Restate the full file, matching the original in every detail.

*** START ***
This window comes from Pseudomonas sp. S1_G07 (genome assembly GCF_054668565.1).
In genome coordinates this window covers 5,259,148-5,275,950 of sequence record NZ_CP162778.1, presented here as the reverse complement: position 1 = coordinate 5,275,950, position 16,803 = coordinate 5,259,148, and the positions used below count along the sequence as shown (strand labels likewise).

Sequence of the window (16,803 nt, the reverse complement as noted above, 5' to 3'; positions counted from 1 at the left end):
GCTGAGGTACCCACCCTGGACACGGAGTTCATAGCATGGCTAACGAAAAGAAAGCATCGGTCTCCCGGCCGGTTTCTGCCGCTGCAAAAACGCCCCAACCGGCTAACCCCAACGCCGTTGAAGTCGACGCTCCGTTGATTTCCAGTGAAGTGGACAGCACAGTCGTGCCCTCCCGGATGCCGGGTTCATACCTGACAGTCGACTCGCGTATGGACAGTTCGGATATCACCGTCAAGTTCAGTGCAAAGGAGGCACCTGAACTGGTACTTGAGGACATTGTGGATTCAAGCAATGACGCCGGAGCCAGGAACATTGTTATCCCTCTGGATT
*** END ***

This window comes from Pseudomonas sp. S1_G07 (genome assembly GCF_054668565.1).
In genome coordinates this window covers 5,259,148-5,275,950 of sequence record NZ_CP162778.1, presented here as the reverse complement: position 1 = coordinate 5,275,950, position 16,803 = coordinate 5,259,148, and the positions used below count along the sequence as shown (strand labels likewise).

Sequence of the window (16,803 nt, the reverse complement as noted above, 5' to 3'; positions counted from 1 at the left end):
GCTGAGGTACCCACCCTGGACACGGAGTTCATAGCATGGCTAACGAAAAGAAAGCATCGGTCTCCCGGCCGGTTTCTGCCGCTGCAAAAACGCCCCAACCGGCTAACCCCAACGCCGTTGAAGTCGACGCTCCGTTGATTTCCAGTGAAGTGGACAGCACAGTCGTGCCCTCCCGGATGCCGGGTTCATACCTGACAGTCGACTCGCGTATGGACAGTTCGGATATCACCGTCAAGTTCAGTGCAAAGGAGGCACCTGAACTGGTACTTGAGGACATTGTGGATTCAAGCAATGACGCCGGAGCCAGGAACATTGTTATCCCTCTGGATT